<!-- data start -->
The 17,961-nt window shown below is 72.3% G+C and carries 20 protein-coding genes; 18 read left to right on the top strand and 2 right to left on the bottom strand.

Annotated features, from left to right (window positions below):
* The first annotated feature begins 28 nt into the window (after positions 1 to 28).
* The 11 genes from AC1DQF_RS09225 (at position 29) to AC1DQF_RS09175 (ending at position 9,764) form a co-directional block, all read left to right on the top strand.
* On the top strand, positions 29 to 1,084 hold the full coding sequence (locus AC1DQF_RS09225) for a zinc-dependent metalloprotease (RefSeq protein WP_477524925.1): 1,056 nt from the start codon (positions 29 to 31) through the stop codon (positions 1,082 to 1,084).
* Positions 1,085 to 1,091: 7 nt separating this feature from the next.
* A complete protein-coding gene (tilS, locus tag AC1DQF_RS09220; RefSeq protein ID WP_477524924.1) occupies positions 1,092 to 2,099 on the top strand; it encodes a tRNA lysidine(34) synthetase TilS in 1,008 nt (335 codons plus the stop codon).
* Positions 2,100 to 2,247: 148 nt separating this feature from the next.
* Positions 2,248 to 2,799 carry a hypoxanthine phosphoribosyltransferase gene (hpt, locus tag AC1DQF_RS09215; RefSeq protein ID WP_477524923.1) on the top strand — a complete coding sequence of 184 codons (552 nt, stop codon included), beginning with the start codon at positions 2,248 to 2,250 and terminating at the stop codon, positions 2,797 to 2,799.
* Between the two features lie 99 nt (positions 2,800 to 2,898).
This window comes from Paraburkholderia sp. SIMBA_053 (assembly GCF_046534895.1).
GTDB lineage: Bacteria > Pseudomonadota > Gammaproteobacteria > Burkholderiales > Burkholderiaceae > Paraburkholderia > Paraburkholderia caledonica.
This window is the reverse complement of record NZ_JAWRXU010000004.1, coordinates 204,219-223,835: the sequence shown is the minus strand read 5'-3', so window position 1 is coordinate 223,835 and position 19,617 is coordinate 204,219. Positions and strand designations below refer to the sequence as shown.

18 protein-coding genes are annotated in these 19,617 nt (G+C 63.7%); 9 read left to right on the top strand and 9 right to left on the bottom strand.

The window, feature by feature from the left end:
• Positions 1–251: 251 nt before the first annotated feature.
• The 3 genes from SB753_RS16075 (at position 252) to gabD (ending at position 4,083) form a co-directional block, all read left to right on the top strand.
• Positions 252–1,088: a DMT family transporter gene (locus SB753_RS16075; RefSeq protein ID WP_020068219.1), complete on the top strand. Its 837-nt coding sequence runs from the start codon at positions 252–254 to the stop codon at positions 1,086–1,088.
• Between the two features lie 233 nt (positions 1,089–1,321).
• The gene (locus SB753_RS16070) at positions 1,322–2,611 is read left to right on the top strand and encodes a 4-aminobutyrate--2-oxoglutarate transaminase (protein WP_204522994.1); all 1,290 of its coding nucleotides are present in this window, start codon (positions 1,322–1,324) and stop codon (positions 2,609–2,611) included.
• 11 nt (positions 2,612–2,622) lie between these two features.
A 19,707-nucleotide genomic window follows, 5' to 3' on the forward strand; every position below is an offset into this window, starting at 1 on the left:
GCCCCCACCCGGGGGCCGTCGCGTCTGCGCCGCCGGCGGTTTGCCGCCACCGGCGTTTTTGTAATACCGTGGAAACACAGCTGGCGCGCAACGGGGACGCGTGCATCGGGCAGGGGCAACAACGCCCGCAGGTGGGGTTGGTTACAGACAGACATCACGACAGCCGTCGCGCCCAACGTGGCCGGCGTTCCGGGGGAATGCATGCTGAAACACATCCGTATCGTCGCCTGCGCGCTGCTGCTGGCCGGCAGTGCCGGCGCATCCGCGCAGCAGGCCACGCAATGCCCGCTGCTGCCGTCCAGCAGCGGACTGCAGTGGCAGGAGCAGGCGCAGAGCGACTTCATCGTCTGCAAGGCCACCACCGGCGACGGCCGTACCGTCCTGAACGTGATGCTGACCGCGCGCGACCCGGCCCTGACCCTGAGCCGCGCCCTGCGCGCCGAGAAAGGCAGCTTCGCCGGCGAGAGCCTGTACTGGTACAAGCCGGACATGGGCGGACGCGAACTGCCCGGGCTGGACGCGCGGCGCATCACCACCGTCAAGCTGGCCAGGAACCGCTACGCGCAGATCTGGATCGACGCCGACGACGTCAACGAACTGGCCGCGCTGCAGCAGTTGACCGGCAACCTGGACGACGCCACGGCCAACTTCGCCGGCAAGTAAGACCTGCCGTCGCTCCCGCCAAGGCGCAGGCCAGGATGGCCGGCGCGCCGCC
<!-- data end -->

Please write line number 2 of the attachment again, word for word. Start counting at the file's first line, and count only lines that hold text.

Annotated features, from left to right (window positions below):